Temple Mills is an integral element in Eurostar’s 'Tread Lightly’ programme, launched in April 2007, under which the operator has pledged to reduce its carbon emissions by 25% per passenger-journey by 2012. Depot staff have implemented a 'zero landfill’ policy to ensure wherever possible that all waste material is either recycled, re-used or disposed of in an environmentally-sensitive manner. Contractor Viridor Waste Management oversees the recycling of 50% of the depot’s waste, particularly card, wood and fluorescent lighting tubes. The remaining waste is sent to a combined heat and power incinerator; the energy generated is then used to power local homes.

Energy consumption around the depot is minimised through the use of heat-retaining material on the outer walls of the main building — its heating system has not been required at any point since the facility opened. The office lights use motion detectors which allow them to switch off automatically when not required, and — borrowing from common practice at SNCF’s Le Landy TGV depot in Paris — staff use bicycles to travel around the site.

Future expansion

Eurostar’s ambition to create a genuinely sustainable depot is not going to stand in the way of its expansion. Although built to cope with the increased workload that is likely to come with rising passenger numbers, there is space adjacent to Temple Mills where a further three full-length stabling sidings could be sited, in addition to the three already available.

The depot is equipped with a separate wheel lathe and bogie drop facility that has twice the capacity of that at North Pole, and wheelset maintenance is a specialist area of focus for the depot. An automated wheelset condition monitoring device supplied by MerMec is being commissioned that will assess wheel profiles dynamically as trainsets enter the depot. Bailey believes this will be the first such device to be introduced at a European high speed train depot. The equipment should ensure that staff can balance re-profiling and tyre-turning across the fleet and factor in wheelset attention to be undertaken alongside other work wherever possible.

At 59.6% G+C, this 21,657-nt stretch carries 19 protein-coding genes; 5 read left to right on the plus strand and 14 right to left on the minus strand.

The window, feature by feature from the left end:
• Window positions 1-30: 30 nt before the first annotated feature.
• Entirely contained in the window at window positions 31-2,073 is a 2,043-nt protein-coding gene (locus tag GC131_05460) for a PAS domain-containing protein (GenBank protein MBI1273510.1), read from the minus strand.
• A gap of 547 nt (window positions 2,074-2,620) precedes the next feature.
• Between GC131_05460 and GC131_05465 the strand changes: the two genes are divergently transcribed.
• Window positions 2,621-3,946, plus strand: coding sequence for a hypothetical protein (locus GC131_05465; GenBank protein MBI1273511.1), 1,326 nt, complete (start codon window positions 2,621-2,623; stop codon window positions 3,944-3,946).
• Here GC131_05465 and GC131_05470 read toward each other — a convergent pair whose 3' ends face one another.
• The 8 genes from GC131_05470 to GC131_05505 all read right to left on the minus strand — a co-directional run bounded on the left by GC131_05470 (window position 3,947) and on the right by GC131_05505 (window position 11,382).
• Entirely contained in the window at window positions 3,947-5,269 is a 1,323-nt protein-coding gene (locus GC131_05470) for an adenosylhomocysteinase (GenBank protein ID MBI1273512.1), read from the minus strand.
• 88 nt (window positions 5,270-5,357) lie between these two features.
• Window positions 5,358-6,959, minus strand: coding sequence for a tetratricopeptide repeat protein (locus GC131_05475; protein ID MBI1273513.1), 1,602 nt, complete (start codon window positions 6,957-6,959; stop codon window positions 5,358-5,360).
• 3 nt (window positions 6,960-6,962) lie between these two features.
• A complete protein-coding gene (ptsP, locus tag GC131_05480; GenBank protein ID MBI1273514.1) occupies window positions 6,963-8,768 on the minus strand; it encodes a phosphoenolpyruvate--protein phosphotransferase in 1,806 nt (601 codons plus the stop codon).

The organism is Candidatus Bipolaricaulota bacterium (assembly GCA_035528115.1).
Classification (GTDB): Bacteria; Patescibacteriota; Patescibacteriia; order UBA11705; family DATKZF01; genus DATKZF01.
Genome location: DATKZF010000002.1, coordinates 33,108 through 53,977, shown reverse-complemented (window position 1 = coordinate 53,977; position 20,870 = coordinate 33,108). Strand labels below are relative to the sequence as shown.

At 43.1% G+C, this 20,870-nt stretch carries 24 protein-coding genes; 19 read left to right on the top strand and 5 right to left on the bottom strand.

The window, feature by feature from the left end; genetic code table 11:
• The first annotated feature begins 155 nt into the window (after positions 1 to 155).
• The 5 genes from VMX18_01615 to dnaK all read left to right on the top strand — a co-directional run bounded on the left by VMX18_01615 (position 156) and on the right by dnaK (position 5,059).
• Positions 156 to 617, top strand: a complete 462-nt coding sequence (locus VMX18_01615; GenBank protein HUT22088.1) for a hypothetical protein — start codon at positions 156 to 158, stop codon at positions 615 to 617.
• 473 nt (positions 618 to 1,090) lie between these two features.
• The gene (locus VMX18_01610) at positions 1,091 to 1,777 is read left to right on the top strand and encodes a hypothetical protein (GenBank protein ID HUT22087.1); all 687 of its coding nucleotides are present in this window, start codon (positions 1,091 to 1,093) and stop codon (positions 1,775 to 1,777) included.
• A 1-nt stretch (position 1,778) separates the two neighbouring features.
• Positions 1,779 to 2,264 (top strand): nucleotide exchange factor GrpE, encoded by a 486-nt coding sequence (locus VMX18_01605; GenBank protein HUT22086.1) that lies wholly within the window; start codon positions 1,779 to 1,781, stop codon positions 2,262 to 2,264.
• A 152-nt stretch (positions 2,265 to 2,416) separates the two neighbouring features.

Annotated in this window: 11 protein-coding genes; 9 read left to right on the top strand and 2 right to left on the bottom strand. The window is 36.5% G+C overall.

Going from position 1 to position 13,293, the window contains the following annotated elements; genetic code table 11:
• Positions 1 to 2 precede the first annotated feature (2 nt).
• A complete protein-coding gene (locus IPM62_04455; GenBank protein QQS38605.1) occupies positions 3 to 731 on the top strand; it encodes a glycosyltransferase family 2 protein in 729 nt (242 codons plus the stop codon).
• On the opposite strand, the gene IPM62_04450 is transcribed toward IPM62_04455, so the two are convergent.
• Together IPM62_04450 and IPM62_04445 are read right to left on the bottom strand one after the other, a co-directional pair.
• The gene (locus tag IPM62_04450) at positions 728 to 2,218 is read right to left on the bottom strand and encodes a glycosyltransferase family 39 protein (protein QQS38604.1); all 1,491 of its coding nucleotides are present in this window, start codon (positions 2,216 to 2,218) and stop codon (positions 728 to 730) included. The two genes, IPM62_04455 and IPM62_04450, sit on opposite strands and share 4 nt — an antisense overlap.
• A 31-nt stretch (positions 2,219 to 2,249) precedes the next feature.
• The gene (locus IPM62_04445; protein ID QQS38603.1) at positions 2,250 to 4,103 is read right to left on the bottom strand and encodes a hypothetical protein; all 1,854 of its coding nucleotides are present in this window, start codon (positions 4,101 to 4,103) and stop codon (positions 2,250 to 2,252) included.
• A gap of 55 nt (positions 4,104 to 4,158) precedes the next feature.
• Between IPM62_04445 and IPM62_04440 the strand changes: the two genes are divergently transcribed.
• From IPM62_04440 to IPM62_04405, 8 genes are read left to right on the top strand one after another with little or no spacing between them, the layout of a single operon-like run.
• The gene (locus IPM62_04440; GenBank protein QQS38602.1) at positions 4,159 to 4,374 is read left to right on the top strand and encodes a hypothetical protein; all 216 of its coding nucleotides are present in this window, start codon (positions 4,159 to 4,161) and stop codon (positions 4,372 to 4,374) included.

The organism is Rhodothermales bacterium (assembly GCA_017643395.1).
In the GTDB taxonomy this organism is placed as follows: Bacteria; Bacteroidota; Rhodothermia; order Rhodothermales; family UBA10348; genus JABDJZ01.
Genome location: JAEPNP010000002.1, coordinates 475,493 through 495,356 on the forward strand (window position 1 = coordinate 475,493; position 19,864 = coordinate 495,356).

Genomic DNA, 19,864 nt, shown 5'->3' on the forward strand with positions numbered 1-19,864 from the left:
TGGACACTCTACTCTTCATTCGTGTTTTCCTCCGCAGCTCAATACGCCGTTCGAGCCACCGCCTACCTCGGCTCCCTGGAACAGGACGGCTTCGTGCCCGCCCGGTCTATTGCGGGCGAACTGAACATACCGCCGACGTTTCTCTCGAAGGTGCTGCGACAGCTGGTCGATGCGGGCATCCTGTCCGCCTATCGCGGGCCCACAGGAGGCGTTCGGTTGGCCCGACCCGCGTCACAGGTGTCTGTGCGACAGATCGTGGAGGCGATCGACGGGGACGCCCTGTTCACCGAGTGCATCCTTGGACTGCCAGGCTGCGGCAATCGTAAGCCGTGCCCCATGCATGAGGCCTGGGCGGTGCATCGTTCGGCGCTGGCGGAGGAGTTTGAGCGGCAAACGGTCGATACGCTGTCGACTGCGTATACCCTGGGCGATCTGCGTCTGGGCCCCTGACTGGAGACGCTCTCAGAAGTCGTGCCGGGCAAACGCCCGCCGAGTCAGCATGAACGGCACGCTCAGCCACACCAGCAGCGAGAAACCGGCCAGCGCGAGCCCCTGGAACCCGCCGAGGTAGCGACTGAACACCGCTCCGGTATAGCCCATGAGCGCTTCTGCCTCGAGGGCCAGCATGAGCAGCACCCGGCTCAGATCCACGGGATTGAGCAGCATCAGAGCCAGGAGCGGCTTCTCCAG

Built expressly to avoid repeating the operational constraints encountered by the cramped site at North Pole, Temple Mills has the capacity to undertake all Eurostar’s maintenance, but Bailey stresses that for the moment, heavy overhaul work will continue to be shared with Le Landy.

  • CAPTION: An electronic display board details the status of maintenance work on vehicles in the main building. In the foreground are some of the bicycles that staff are encouraged to use to travel around the site.
  • CAPTION: The process of removing redundant 750 V DC shoegear at Temple Mills is ongoing. The equipment is being stored rather than scrapped as it is essentially the property of two national governments.
  • CAPTION: Nose sections occasionally have to be replaced, particularly as a result of bird strikes.
  • CAPTION: All items in the vast stores warehouse have a location code recorded on a central database to assist staff.